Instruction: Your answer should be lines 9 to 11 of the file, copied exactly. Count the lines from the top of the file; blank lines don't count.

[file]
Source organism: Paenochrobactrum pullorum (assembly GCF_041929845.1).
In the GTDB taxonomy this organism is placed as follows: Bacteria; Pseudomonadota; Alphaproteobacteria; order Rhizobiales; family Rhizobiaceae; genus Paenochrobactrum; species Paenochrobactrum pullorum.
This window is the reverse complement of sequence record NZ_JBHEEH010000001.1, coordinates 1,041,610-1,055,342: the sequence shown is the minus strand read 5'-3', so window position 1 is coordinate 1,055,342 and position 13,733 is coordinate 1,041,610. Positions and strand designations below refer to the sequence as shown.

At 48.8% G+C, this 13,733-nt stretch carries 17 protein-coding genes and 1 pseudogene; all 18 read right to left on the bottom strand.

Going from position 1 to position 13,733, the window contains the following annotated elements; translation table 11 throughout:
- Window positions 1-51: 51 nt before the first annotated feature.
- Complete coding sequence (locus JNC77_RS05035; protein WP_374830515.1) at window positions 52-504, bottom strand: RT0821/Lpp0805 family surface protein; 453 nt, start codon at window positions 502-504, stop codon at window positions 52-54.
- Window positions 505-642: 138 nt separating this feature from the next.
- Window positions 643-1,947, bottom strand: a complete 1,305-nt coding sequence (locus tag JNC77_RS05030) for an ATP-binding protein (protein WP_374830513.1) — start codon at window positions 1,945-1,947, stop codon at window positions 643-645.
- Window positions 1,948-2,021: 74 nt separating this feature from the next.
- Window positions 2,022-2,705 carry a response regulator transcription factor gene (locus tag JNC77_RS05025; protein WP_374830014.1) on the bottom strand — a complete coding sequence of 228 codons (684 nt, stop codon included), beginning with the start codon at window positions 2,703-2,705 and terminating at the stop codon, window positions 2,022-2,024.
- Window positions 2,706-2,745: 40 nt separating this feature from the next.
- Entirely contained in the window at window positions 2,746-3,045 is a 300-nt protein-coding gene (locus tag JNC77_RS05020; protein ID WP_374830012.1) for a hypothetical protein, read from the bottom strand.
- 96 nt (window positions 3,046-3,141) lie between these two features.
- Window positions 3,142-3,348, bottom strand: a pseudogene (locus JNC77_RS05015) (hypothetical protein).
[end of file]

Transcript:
- Window positions 643-1,947, bottom strand: a complete 1,305-nt coding sequence (locus tag JNC77_RS05030) for an ATP-binding protein (protein WP_374830513.1) — start codon at window positions 1,945-1,947, stop codon at window positions 643-645.
- Window positions 1,948-2,021: 74 nt separating this feature from the next.
- Window positions 2,022-2,705 carry a response regulator transcription factor gene (locus tag JNC77_RS05025; protein WP_374830014.1) on the bottom strand — a complete coding sequence of 228 codons (684 nt, stop codon included), beginning with the start codon at window positions 2,703-2,705 and terminating at the stop codon, window positions 2,022-2,024.